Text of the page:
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Epic Games Asks US Supreme Court to Allow Ruling Against Apple’s App Store Payment Practices to Take Effect

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Epic Games on Thursday asked the US Supreme Court to allow a lower court ruling to take effect against Apple that could force the iPhone maker to change payment practices in its App Store.

Epic, maker of the popular video game Fortnite, filed a request asking the nation’s highest court to lift a July 17 decision by the San Francisco-based 9th US Circuit Court of Appeals to pause its ruling that upheld an injunction against Apple. The decision gave Apple 90 days to pursue an appeal at the Supreme Court.

In the closely-watched case, Epic filed its antitrust lawsuit in 2020 challenging Apple’s App Store practices.

The 9th Circuit in April upheld a federal judge’s 2021 order that could require Apple to allow developers to provide links and buttons that direct consumers to payment options outside the App Store and avoid paying sales commissions to Apple.

The trial judge had found that Apple violated California’s unfair competition laws by barring developers from “steering” users to other ways to pay, but also that Apple’s rules did not violate antitrust laws.

In seeking to pause the injunction from taking effect while it readies an appeal to the Supreme Court, Apple told the 9th Circuit that the trial judge had erred in prohibiting Apple from enforcing its rules against all app developers in the United States, rather than just Epic itself.

“Apple will be required to change its business model to comply with the injunction before judicial review has been completed,” the company told the 9th Circuit. “The undisputed evidence establishes that the injunction will limit Apple’s ability to protect users from fraud, scams, malware, spyware, and objectionable content.”

Epic told the Supreme Court on Thursday that the 9th Circuit’s standard for putting cases on hold is “far too lenient.”

© Thomson Reuters 2023


Will the Nothing Phone 2 serve as the successor to the Phone 1, or will the two co-exist? We discuss the company’s recently launched handset and more on the latest episode of Orbital, the Gadgets 360 podcast. Orbital is available on Spotify, Gaana, JioSaavn, Google Podcasts, Apple Podcasts, Amazon Music and wherever you get your podcasts.
Affiliate links may be automatically generated – see our ethics statement for details.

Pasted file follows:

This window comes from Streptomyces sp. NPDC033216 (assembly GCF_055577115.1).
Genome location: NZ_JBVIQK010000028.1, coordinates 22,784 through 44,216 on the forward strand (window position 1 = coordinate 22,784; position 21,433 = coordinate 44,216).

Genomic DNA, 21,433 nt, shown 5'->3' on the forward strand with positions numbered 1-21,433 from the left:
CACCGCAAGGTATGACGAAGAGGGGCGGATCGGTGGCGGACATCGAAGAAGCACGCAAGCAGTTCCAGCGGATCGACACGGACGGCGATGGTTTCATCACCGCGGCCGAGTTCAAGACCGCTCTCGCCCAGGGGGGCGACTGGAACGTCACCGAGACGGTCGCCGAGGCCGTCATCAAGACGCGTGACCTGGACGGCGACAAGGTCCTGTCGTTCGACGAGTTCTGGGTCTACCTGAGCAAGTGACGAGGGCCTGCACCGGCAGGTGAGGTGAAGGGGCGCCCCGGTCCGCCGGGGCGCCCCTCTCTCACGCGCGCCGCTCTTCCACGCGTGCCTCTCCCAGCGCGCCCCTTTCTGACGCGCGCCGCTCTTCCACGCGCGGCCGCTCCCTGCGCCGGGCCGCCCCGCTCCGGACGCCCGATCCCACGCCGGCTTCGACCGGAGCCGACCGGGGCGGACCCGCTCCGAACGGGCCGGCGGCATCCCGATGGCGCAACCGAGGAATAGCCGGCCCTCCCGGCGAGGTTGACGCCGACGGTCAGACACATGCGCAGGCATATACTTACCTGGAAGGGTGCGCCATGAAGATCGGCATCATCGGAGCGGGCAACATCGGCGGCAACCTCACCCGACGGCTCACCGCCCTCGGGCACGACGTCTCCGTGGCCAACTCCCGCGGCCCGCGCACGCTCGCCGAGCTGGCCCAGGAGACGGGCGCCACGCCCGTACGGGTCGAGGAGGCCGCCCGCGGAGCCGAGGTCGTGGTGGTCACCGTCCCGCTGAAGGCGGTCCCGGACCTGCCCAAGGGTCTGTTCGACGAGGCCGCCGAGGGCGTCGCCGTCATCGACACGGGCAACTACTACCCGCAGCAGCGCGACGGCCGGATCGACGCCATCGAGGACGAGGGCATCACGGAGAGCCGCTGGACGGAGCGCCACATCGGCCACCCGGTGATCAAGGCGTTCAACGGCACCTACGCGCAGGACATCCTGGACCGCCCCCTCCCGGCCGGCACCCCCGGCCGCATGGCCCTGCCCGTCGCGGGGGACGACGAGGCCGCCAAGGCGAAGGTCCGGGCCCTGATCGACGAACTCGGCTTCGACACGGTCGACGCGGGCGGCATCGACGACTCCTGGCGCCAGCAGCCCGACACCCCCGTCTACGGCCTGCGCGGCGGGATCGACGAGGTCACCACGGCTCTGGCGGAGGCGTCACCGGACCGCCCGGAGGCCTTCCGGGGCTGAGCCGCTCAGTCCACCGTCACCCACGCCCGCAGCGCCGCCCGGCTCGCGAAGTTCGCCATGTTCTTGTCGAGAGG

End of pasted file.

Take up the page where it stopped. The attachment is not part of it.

Epic Games on Thursday asked the US Supreme Court to allow a lower court ruling to take effect against Apple that could force the iPhone maker to change payment practices in its App Store.

Epic, maker of the popular video game Fortnite, filed a request asking the nation’s highest court to lift a July 17 decision by the San Francisco-based 9th US Circuit Court of Appeals to pause its ruling that upheld an injunction against Apple. The decision gave Apple 90 days to pursue an appeal at the Supreme Court.

In the closely-watched case, Epic filed its antitrust lawsuit in 2020 challenging Apple’s App Store practices.

The 9th Circuit in April upheld a federal judge’s 2021 order that could require Apple to allow developers to provide links and buttons that direct consumers to payment options outside the App Store and avoid paying sales commissions to Apple.

The trial judge had found that Apple violated California’s unfair competition laws by barring developers from “steering” users to other ways to pay, but also that Apple’s rules did not violate antitrust laws.

In seeking to pause the injunction from taking effect while it readies an appeal to the Supreme Court, Apple told the 9th Circuit that the trial judge had erred in prohibiting Apple from enforcing its rules against all app developers in the United States, rather than just Epic itself.

“Apple will be required to change its business model to comply with the injunction before judicial review has been completed,” the company told the 9th Circuit. “The undisputed evidence establishes that the injunction will limit Apple’s ability to protect users from fraud, scams, malware, spyware, and objectionable content.”

Epic told the Supreme Court on Thursday that the 9th Circuit’s standard for putting cases on hold is “far too lenient.”

© Thomson Reuters 2023


Will the Nothing Phone 2 serve as the successor to the Phone 1, or will the two co-exist? We discuss the company’s recently launched handset and more on the latest episode of Orbital, the Gadgets 360 podcast. Orbital is available on Spotify, Gaana, JioSaavn, Google Podcasts, Apple Podcasts, Amazon Music and wherever you get your podcasts.
Affiliate links may be automatically generated – see our ethics statement for details.

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